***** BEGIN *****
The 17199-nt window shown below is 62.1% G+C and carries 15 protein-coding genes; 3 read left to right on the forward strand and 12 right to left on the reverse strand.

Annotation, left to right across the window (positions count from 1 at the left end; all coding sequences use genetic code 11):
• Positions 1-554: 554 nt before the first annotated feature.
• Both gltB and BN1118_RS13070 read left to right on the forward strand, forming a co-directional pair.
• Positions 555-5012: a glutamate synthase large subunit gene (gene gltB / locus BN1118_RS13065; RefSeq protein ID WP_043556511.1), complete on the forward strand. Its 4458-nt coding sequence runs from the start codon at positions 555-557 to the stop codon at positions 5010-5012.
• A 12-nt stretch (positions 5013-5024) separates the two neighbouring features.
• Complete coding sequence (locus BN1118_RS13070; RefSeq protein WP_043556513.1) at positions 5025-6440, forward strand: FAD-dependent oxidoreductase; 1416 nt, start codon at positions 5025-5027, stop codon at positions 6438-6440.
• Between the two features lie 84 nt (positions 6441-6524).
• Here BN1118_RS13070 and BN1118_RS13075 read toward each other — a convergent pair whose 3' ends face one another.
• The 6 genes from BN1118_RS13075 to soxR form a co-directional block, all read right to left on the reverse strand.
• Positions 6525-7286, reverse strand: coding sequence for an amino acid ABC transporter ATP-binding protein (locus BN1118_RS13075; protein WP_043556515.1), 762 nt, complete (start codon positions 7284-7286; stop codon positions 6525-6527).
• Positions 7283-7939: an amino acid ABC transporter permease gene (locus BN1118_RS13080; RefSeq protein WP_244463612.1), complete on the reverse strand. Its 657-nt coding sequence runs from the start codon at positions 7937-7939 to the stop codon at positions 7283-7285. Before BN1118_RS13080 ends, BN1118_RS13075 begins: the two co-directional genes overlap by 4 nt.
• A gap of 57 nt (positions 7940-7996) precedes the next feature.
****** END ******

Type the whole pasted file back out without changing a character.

The 17199-nt window shown below is 62.1% G+C and carries 15 protein-coding genes; 3 read left to right on the forward strand and 12 right to left on the reverse strand.

Annotation, left to right across the window (positions count from 1 at the left end; all coding sequences use genetic code 11):
• Positions 1-554: 554 nt before the first annotated feature.
• Both gltB and BN1118_RS13070 read left to right on the forward strand, forming a co-directional pair.
• Positions 555-5012: a glutamate synthase large subunit gene (gene gltB / locus BN1118_RS13065; RefSeq protein ID WP_043556511.1), complete on the forward strand. Its 4458-nt coding sequence runs from the start codon at positions 555-557 to the stop codon at positions 5010-5012.
• A 12-nt stretch (positions 5013-5024) separates the two neighbouring features.
• Complete coding sequence (locus BN1118_RS13070; RefSeq protein WP_043556513.1) at positions 5025-6440, forward strand: FAD-dependent oxidoreductase; 1416 nt, start codon at positions 5025-5027, stop codon at positions 6438-6440.
• Between the two features lie 84 nt (positions 6441-6524).
• Here BN1118_RS13070 and BN1118_RS13075 read toward each other — a convergent pair whose 3' ends face one another.
• The 6 genes from BN1118_RS13075 to soxR form a co-directional block, all read right to left on the reverse strand.
• Positions 6525-7286, reverse strand: coding sequence for an amino acid ABC transporter ATP-binding protein (locus BN1118_RS13075; protein WP_043556515.1), 762 nt, complete (start codon positions 7284-7286; stop codon positions 6525-6527).
• Positions 7283-7939: an amino acid ABC transporter permease gene (locus BN1118_RS13080; RefSeq protein WP_244463612.1), complete on the reverse strand. Its 657-nt coding sequence runs from the start codon at positions 7937-7939 to the stop codon at positions 7283-7285. Before BN1118_RS13080 ends, BN1118_RS13075 begins: the two co-directional genes overlap by 4 nt.
• A gap of 57 nt (positions 7940-7996) precedes the next feature.